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Author Topic:   The Geological Timescale is Fiction whose only reality is stacks of rock
14174dm
Member
Posts: 148
From: Cincinnati OH
Joined: 10-12-2015


(3)
Message 97 of 1257 (788026)
07-24-2016 8:35 PM
Reply to: Message 93 by Faith
07-24-2016 6:42 PM


Re: a definite contradiction
From your quote of Wikipedia on Chinle formation-

Chinle Formation is an Upper Triassic continental geologic formation of fluvial, lacustrine, and palustrine to eolian deposits....

Also from Wikipedia

Fluvial is a term used in geography and geology to refer to the processes associated with rivers and streams and the deposits and landforms created by them.

Lacustrine deposits are sedimentary rock formations which formed in the bottom of ancient lakes.

Aeolian processes, also spelled eolian or śolian, pertain to wind activity in the study of geology and weather and specifically to the wind's ability to shape the surface of the Earth....

Palustrine is define by Wiktionary

Of, pertaining to, or thriving in marshy habitats.

So the people who have studied the geology found evidence of streams and floodplains, marshes, lakes, as well as deserts.

Did you even read the Stratigraphy section further down the Chinle Formation Wikipedia page? The Chinle Formation is more complicated than your flat layers of continuous strata.

If you want to convince anyone of errors in geology, you should start by arguing specific points.

For example, I typed in the name for just one member of the Chinle Formation, the Shinarump Member which Wikipedia describes as

Shinarump is a braided-river system channel-deposit facies.

I found a conference guide book for attendees to go look for themselves what other geologist found. I would think that if someone is lying about geology, they wouldn't want to draw attention to the actual rocks in the field.

Some quotes from this document don't fit your idea of flat strata. http://nmgs.nmt.edu/...debooks/downloads/9/9_p0095_p0097.pdf

Under Distribution

In many areas the Shinarump is absent locally as a result of nondeposition where the pre-existing land surface was topographically high. In these areas the advancing sheet of Shinarump sediments appears to have lapped against, and to have been deposited around, residual hills of the Moenkopi formation.

Under Thickness, the Shinarump is described as varying from non-existent to over 350 ft thick. The variation in thickness is due to the roughness of the rock below.

The primary control of the thickness was the relief of the erosion surface on which it was deposited.

The whole section on Basal Contact describes evidence of stream channels.

Under Lithology, Conglomerate describes finding pebbles and cobbles. If your Flood is transporting unconsolidated sediment, how did it move pebbles and cobbles without eroding away all the unconsolidated silt & mud?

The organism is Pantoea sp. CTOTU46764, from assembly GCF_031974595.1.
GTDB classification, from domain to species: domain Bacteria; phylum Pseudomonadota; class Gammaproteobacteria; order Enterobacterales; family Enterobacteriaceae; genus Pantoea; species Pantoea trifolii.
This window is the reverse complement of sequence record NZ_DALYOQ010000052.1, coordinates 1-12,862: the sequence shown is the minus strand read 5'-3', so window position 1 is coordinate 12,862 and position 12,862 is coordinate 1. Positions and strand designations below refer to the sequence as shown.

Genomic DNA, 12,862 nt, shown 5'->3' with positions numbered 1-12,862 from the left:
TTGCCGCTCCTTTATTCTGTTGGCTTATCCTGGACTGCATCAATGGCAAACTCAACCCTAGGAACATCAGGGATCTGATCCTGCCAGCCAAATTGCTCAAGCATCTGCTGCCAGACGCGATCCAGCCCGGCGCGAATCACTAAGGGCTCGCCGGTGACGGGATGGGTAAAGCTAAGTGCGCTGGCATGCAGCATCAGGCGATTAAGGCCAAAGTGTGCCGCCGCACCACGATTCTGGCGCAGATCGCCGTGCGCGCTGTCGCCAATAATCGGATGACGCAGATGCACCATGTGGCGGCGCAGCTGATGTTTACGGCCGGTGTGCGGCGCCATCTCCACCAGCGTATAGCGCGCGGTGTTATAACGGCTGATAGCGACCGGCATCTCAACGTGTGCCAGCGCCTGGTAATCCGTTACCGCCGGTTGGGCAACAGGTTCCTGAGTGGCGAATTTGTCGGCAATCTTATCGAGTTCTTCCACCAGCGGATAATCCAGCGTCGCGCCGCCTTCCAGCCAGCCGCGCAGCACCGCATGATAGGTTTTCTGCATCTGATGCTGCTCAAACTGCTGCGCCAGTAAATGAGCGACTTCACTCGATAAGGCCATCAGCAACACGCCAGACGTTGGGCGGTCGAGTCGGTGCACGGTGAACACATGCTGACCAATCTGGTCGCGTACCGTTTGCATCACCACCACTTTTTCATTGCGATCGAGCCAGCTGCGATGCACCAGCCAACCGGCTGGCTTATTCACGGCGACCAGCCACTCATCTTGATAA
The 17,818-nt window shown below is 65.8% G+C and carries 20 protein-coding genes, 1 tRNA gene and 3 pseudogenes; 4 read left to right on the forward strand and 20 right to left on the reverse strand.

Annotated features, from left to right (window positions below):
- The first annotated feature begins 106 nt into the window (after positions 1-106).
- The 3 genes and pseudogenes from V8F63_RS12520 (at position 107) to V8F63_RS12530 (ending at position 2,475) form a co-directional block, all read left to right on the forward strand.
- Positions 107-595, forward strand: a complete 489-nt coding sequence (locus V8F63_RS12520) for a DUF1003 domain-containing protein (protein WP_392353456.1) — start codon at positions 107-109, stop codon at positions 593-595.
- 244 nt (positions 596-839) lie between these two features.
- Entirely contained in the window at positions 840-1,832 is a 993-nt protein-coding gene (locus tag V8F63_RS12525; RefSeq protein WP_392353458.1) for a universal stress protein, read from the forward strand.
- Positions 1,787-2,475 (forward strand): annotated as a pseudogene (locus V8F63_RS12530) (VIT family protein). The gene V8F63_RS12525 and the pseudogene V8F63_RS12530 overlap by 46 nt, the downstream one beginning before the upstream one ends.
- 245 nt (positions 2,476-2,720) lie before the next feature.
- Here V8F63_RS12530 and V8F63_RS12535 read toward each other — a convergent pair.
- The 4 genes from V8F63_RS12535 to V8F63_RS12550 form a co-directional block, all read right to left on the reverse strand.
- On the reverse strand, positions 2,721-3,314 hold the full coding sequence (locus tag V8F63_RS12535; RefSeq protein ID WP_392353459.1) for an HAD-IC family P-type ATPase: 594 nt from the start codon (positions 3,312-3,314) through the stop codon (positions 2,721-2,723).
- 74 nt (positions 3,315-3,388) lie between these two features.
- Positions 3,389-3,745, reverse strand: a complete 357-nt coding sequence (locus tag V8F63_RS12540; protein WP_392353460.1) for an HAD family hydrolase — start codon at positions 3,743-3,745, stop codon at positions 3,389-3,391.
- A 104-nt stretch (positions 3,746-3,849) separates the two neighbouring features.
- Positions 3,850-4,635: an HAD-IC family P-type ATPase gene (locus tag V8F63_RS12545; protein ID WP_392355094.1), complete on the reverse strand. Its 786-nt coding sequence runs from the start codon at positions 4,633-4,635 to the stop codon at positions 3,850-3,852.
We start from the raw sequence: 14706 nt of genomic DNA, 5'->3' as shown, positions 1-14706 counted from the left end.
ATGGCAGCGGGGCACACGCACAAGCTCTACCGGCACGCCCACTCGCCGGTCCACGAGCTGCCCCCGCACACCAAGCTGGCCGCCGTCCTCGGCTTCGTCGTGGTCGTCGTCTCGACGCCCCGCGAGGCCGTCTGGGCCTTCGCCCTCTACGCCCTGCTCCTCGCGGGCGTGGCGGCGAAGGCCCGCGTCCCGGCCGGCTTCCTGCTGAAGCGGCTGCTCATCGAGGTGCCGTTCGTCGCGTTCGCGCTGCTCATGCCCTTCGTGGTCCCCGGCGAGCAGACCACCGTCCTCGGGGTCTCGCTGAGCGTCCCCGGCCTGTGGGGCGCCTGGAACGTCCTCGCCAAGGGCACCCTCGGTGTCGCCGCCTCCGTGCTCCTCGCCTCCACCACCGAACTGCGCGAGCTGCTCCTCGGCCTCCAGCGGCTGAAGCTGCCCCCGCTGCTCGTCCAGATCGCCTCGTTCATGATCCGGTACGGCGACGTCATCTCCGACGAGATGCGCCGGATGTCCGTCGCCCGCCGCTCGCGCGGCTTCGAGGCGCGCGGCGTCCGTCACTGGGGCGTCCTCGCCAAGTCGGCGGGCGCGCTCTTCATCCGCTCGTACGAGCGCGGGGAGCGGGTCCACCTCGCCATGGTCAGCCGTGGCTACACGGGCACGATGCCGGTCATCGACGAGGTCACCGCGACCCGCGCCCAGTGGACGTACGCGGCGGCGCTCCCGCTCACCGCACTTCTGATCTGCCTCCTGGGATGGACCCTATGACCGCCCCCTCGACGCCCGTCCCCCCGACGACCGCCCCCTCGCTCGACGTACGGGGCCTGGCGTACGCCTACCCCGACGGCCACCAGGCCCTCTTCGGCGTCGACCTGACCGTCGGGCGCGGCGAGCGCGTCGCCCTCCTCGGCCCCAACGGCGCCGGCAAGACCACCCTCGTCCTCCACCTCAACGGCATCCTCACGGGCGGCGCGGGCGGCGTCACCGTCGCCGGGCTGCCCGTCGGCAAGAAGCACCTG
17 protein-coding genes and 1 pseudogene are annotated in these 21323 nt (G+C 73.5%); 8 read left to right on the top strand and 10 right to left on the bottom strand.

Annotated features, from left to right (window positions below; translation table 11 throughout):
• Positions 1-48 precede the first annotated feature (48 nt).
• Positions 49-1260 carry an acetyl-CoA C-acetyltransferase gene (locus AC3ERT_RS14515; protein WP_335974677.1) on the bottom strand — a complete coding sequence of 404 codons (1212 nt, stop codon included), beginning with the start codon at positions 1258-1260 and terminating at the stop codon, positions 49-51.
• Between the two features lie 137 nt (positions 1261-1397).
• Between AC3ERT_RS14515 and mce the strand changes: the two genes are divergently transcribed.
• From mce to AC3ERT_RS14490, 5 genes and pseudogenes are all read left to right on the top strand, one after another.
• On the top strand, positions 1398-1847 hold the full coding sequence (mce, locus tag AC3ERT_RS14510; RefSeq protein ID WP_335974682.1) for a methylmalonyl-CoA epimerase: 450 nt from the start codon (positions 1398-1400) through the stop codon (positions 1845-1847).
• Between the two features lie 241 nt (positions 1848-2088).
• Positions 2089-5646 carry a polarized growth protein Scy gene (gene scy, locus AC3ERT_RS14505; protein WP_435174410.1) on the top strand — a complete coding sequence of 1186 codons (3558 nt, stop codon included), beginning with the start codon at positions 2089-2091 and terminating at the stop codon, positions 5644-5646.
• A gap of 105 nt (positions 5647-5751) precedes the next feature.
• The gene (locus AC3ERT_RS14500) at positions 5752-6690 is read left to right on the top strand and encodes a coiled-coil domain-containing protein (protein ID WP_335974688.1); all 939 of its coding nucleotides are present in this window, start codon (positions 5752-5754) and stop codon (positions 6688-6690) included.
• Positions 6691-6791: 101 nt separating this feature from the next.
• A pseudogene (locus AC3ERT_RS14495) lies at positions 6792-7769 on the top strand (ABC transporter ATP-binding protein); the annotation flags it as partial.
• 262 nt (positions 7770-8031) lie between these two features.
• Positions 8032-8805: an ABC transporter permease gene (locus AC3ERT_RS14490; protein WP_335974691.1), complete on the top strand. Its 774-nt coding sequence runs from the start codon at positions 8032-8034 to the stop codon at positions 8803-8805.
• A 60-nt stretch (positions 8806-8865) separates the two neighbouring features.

If you think the science of geology is wrong, point out specific examples. The current back & forth is going nowhere.


This message is a reply to:
 Message 93 by Faith, posted 07-24-2016 6:42 PM Faith has responded

Replies to this message:
 Message 102 by Faith, posted 07-25-2016 1:38 AM 14174dm has responded

    
14174dm
Member
Posts: 148
From: Cincinnati OH
Joined: 10-12-2015


Message 118 of 1257 (788050)
07-25-2016 7:53 AM
Reply to: Message 102 by Faith
07-25-2016 1:38 AM


Re: a definite contradiction
Your claim is that the Chinle Formation is a marine deposit based on the graphics in a text book.

Based on other sources, the whole Chinle Formation WAS NOT under water. The Wikipedia article specifically uses terms that contradict marine deposition - fluvial, lucastrine, etc.

If you are using two sources - Wikipedia and your text book - that contradict each other, you need to check other sources to confirm one or the other.

I found, in a few seconds, multiple sources directly discussing the actual geology of the formation. They describe strata formed by braided streams including pebbles and cobbles that would not be found in marine sediments.

So maybe your text book is painting with too broad a brush for what you are trying to use the information for.


This message is a reply to:
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14174dm
Member
Posts: 148
From: Cincinnati OH
Joined: 10-12-2015


Message 449 of 1257 (789093)
08-10-2016 12:47 PM
Reply to: Message 436 by Faith
08-10-2016 11:25 AM


Re: let's take Baby steps... to Nowhere
As you are describing it this all happens way too slowly for the creatures to be buried and fossilized. They'd have been first mangled by scavengers and then just rotted away to dust in such a time frame.

Most dinosaur skeletons are incomplete. Here is an interview with Sue Hendrickson who found the T Rex named Sue after her.

http://www.scholastic.com/browse/subarticle.jsp?id=21